As explained in the Introduction, the anbuulo in the Somali Cuisine cookbook is one of those dishes in which the main ingredient is substituted for the indigenous one. The original main ingredient is made from corn or sorghum that undergoes much processing. The closest substitute is white hominy; fortunately hominy is as good as the original ingredient.
1 cup of white hominy (dry, not canned)
½ cup of dry red chori beans or small red beans
7 cups of water
Salt to taste
Wash and clean the white hominy very well. Bring 4 cups of water to boil in a heavy pan. Add the clean white hominy and cook on a medium heat for 20 minutes. Drain all the water and wash the white hominy again, rubbing the white hominy between the palms of your hands to remove the starch.
Wash the kidney beans and mix them with the white hominy. Bring the remaining 3 cups of water to boil and add it to the mixture. Cook on a medium heat for about 40 minutes. After 40 minutes, if the canbuulo is not tender, add a little more water and cook until it is tender.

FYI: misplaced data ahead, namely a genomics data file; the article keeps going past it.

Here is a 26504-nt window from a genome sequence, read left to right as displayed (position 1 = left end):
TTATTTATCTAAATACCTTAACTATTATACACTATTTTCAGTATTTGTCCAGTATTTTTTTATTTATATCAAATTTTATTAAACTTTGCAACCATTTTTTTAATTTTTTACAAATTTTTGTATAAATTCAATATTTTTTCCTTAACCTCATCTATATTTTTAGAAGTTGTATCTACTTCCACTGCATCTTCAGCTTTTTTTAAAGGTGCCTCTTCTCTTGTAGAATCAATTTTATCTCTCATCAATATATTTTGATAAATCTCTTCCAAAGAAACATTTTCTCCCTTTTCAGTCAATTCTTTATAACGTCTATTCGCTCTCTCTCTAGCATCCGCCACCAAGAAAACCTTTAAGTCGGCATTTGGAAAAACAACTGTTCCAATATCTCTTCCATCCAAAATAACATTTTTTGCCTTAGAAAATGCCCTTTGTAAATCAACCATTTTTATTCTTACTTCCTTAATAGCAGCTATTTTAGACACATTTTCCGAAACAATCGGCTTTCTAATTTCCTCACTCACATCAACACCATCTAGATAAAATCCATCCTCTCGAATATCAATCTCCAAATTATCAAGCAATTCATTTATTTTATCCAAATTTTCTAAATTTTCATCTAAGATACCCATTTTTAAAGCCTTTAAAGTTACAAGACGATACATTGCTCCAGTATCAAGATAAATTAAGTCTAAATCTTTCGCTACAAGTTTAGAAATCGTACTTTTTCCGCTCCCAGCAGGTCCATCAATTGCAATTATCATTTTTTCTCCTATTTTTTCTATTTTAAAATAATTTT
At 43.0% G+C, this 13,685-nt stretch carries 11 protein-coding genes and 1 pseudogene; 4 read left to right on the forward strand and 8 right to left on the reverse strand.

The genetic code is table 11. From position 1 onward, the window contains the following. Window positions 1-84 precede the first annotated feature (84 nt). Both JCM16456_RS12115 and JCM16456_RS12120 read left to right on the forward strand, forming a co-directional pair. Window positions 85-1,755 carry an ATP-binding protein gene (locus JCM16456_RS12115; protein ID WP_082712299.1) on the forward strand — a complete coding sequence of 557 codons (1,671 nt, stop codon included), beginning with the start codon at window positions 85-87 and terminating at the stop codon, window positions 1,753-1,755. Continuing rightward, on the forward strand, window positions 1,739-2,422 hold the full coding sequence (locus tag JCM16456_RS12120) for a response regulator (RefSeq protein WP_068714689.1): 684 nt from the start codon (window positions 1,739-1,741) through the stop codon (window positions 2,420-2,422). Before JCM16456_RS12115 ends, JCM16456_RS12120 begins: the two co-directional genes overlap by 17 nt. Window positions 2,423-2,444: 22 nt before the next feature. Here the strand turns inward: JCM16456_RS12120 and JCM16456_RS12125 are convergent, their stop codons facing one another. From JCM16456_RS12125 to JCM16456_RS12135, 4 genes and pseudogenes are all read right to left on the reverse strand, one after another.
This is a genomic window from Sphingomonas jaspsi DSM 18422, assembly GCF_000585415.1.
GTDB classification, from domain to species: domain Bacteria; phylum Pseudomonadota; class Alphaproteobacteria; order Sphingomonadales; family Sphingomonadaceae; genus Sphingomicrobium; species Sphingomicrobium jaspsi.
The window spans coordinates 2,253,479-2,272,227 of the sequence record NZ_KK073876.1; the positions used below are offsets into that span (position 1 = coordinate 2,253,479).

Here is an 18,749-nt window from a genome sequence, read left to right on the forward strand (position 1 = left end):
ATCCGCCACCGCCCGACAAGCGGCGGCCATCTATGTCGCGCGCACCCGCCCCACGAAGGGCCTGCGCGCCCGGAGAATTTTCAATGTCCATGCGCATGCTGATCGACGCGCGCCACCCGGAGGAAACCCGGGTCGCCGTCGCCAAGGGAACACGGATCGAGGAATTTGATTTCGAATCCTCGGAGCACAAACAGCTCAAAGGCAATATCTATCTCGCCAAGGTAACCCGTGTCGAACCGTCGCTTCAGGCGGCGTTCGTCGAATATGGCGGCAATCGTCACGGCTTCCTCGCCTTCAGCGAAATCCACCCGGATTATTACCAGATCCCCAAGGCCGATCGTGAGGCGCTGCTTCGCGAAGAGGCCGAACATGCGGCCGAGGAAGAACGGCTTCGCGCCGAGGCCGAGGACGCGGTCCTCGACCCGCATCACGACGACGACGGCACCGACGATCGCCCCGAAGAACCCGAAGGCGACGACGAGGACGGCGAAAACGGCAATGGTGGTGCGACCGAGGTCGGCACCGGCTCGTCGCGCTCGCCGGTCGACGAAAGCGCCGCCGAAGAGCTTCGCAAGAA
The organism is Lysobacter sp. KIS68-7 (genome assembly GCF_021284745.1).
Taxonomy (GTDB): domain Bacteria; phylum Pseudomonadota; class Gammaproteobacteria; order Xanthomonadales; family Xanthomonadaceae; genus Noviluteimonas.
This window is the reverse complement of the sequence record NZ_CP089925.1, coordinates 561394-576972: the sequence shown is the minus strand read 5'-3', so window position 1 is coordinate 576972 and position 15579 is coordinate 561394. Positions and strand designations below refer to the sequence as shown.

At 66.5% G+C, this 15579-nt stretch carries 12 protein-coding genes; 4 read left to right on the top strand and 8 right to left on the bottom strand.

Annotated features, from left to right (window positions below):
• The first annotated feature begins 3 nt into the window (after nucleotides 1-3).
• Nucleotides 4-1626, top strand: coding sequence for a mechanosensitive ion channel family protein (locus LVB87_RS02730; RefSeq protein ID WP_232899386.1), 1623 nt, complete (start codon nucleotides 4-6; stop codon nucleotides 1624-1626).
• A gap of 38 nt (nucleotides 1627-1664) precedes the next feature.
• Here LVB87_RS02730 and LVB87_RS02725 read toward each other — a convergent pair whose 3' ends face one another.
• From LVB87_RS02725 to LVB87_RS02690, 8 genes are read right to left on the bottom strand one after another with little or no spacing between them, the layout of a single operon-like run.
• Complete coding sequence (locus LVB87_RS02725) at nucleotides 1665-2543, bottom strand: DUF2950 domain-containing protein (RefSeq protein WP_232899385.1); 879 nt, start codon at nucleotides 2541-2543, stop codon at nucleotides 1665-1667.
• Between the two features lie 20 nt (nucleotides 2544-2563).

Bun is made of fried whole coffee beans and it is often used for spiritual purposes. In some Somali regions, Bun is often prepared on Wednesdays and Fridays, as it is believed that angels descend on those days. Bun is not a dish on its own and should be served with canbuulo or the canbuulo-family such as barley, beans or with popcorn.
1 cup clarified butter, olive oil or vegetable oil
1 handful of whole coffee beans
Wash the whole coffee beans very well. Using the tip of a fork or a knife, puncture little holes in the whole coffee bean (this prevents the beans from popping when frying).
Heat the butter or the oil in a heavy saucepan on a medium heat. Dry the whole coffee beans and add into the hot oil. Let them fry for 3-4 minutes, and then take out from the heat and transfer to another bowl (when frying, be careful with the hot oil and make sure you do not introduce water into the saucepan).
Best served with olive oil and honey (or sugar).